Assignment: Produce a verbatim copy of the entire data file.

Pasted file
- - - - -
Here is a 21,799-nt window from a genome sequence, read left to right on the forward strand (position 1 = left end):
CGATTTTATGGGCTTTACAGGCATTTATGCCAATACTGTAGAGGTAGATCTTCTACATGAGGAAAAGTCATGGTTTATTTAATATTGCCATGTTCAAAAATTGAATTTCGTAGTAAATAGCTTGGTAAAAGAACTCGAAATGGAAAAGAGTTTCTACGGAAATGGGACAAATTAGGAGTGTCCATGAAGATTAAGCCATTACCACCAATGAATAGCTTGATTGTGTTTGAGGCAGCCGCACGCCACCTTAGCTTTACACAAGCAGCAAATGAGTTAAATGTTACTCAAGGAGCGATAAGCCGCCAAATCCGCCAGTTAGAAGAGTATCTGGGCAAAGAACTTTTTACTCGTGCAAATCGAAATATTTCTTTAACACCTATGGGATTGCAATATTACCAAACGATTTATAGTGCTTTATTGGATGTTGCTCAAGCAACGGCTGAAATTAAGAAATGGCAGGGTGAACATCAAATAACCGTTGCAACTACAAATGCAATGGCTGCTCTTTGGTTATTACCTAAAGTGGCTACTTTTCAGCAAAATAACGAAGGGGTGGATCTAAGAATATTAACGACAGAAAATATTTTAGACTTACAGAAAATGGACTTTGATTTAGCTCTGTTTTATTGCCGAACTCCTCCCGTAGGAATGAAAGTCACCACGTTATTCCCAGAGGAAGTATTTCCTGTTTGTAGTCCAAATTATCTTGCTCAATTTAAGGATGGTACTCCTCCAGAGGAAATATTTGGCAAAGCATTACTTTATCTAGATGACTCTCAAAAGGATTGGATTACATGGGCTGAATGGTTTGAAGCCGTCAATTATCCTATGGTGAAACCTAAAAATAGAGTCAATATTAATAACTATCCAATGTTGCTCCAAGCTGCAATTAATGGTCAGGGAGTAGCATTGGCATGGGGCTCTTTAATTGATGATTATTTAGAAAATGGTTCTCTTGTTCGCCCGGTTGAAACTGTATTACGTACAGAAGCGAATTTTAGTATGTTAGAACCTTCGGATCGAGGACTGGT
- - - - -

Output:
Here is a 21,799-nt window from a genome sequence, read left to right on the forward strand (position 1 = left end):
CGATTTTATGGGCTTTACAGGCATTTATGCCAATACTGTAGAGGTAGATCTTCTACATGAGGAAAAGTCATGGTTTATTTAATATTGCCATGTTCAAAAATTGAATTTCGTAGTAAATAGCTTGGTAAAAGAACTCGAAATGGAAAAGAGTTTCTACGGAAATGGGACAAATTAGGAGTGTCCATGAAGATTAAGCCATTACCACCAATGAATAGCTTGATTGTGTTTGAGGCAGCCGCACGCCACCTTAGCTTTACACAAGCAGCAAATGAGTTAAATGTTACTCAAGGAGCGATAAGCCGCCAAATCCGCCAGTTAGAAGAGTATCTGGGCAAAGAACTTTTTACTCGTGCAAATCGAAATATTTCTTTAACACCTATGGGATTGCAATATTACCAAACGATTTATAGTGCTTTATTGGATGTTGCTCAAGCAACGGCTGAAATTAAGAAATGGCAGGGTGAACATCAAATAACCGTTGCAACTACAAATGCAATGGCTGCTCTTTGGTTATTACCTAAAGTGGCTACTTTTCAGCAAAATAACGAAGGGGTGGATCTAAGAATATTAACGACAGAAAATATTTTAGACTTACAGAAAATGGACTTTGATTTAGCTCTGTTTTATTGCCGAACTCCTCCCGTAGGAATGAAAGTCACCACGTTATTCCCAGAGGAAGTATTTCCTGTTTGTAGTCCAAATTATCTTGCTCAATTTAAGGATGGTACTCCTCCAGAGGAAATATTTGGCAAAGCATTACTTTATCTAGATGACTCTCAAAAGGATTGGATTACATGGGCTGAATGGTTTGAAGCCGTCAATTATCCTATGGTGAAACCTAAAAATAGAGTCAATATTAATAACTATCCAATGTTGCTCCAAGCTGCAATTAATGGTCAGGGAGTAGCATTGGCATGGGGCTCTTTAATTGATGATTATTTAGAAAATGGTTCTCTTGTTCGCCCGGTTGAAACTGTATTACGTACAGAAGCGAATTTTAGTATGTTAGAACCTTCGGATCGAGGACTGGT